It is worth noting that there is a slightly more expensive Cyclone V2 which will do the whole lot and allow keyed or keyless starting, whilst employing an anti-hotwire feature that sets off the alarm/immobiliser if the ignition is switched on whilst the system is armed. In hindsight, it’s probably better suited to the CBF125.

You also get a 120dB siren and a blue LED (which is very bright). You mount that in the instrument area to serve as a warning when the system is armed. It’s optional though. A word about securing the various bits – they are backed with sticky foam material but I have found it inadequate, so backed it up with cable ties and glue. Belt and braces, if you like.

The alarm function itself is great – very loud and you can adjust the sensitivity of the alarm over 5 steps. When triggered, it gives you a warning chirping sound, then if you trigger it again it will go full-whack for 13 seconds. You’ll get a headache for sure. The key fob has a very long range (I can trigger things from anywhere in my house) – it’s quoted at 100 metres.

I (and others with technical knowledge) think the build quality of these alarms is fantastic – good quality connectors, thick, long wires, solid thick box of tricks which should be waterproof, solid key fobs, straightforward instructions and so on. Technical support is also excellent and based in the UK – via email or telephone. It’s pretty much a one man show and according to many accounts, he is an expert who is well respected by pretty much anyone who has asked him a question. Delivery of the alarm was extremely fast.

Here’s a short demonstration video of arming, triggering, disarming, and remote-starting my CBF125:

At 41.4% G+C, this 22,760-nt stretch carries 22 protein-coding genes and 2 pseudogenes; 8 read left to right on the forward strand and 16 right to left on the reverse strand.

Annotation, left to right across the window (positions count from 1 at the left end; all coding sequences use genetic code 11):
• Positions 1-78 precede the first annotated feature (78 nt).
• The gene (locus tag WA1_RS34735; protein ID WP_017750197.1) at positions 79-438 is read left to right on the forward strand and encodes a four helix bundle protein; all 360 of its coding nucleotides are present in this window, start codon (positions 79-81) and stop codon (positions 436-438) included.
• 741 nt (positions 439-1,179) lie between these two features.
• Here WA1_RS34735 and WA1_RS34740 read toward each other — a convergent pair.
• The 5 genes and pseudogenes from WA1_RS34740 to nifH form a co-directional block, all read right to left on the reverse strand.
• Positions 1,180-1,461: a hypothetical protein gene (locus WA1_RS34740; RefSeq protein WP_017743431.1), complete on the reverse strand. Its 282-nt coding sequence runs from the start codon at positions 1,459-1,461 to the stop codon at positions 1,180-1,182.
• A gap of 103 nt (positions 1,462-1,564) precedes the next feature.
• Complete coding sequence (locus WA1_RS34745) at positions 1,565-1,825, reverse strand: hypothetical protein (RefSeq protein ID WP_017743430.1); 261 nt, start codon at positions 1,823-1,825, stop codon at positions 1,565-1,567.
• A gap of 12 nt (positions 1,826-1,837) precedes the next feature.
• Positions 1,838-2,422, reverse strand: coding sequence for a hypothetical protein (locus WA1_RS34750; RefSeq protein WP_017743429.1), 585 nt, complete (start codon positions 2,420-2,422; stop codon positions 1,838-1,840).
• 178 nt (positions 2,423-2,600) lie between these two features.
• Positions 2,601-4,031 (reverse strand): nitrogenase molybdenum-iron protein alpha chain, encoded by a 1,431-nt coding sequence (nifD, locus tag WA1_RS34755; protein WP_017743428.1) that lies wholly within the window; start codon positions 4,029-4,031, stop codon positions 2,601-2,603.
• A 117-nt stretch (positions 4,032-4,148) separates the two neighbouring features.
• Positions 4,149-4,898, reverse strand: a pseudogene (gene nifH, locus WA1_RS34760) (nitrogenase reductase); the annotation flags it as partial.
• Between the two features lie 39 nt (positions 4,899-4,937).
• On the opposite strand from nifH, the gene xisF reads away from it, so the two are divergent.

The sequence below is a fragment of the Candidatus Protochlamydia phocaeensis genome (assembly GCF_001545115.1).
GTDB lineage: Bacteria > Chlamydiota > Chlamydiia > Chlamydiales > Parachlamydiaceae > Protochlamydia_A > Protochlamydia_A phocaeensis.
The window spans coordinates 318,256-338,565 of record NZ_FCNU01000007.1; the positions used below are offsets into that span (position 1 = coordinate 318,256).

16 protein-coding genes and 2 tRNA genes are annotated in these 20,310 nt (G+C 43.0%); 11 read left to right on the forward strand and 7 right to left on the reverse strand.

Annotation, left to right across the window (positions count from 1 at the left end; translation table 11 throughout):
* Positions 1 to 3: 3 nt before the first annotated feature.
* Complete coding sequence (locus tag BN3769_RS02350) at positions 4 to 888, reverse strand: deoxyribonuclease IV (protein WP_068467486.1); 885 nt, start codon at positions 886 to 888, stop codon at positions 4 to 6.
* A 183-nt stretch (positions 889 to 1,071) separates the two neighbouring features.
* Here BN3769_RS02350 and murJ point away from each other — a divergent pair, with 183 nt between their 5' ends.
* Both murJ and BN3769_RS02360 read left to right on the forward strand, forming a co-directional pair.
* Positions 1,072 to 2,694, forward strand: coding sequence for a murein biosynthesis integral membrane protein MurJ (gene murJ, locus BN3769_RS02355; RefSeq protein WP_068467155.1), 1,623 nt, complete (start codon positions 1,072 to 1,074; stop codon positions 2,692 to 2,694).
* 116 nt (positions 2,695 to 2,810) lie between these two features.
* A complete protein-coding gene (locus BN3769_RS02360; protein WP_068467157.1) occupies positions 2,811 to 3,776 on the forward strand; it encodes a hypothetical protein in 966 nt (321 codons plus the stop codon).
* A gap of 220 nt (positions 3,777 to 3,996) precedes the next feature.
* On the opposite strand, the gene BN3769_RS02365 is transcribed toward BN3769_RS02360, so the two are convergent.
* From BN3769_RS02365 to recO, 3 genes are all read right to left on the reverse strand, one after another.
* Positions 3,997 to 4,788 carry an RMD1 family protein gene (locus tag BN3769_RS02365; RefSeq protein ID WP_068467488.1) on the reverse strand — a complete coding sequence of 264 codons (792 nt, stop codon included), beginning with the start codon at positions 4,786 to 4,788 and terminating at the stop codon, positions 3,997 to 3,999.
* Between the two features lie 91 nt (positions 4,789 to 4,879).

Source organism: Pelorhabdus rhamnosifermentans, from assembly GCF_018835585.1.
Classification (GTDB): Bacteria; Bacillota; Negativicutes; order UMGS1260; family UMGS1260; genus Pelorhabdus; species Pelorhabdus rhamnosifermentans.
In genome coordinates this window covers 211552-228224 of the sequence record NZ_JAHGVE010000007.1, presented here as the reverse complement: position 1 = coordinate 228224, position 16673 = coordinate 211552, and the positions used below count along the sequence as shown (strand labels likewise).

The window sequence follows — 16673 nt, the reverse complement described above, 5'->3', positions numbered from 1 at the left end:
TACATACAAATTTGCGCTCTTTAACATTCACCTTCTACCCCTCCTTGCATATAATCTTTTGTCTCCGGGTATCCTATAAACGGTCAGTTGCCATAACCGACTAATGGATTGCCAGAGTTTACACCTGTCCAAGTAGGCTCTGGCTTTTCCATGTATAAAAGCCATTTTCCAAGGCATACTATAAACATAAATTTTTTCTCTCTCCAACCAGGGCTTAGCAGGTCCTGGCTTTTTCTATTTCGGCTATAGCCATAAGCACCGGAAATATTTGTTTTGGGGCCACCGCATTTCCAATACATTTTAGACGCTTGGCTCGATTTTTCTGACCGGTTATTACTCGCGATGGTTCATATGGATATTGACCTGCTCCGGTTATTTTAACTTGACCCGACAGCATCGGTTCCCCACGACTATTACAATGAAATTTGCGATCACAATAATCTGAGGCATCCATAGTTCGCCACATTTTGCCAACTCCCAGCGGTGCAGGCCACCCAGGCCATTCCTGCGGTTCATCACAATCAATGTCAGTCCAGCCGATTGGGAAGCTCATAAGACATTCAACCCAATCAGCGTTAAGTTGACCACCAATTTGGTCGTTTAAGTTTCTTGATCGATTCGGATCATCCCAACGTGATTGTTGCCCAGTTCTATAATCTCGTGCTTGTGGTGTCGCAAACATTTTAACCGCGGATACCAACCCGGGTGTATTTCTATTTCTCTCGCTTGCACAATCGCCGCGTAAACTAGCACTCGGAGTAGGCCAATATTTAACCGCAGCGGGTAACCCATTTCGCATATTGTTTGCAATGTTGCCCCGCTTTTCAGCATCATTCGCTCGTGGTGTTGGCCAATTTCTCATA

I won’t go into too much detail, especially not a How-To, about how to fit one of these, or where to fit, due to obvious security reasons – once a thief knows how a system is installed, it makes it a lot weaker. I will say that you should be confident with electronics and/or automotive electrical systems before you attempt to fit one of these alarms. The company that supply them offer a fitting service for a fee.

A considerably skilled friend from the CBF125 Owner’s Group on Facebook also bought one for their 2009 (M9) CBF and we fitted out both our bikes together. The procedure is exactly the same for both the 2009/10 and 2011 variants of the CBF, as are the functions on the alarm once it’s all done. If you do it yourself, you should properly hard-wire the connections with soldering and heat-shrink, as well as camouflaging the various coloured wires with some kind of flexible conduit. This stops thieves spying for the right wire to cut and actually blends everything in with the bike’s own wiring loom, so the untrained eye would never really know the difference. It also protects against rubbing.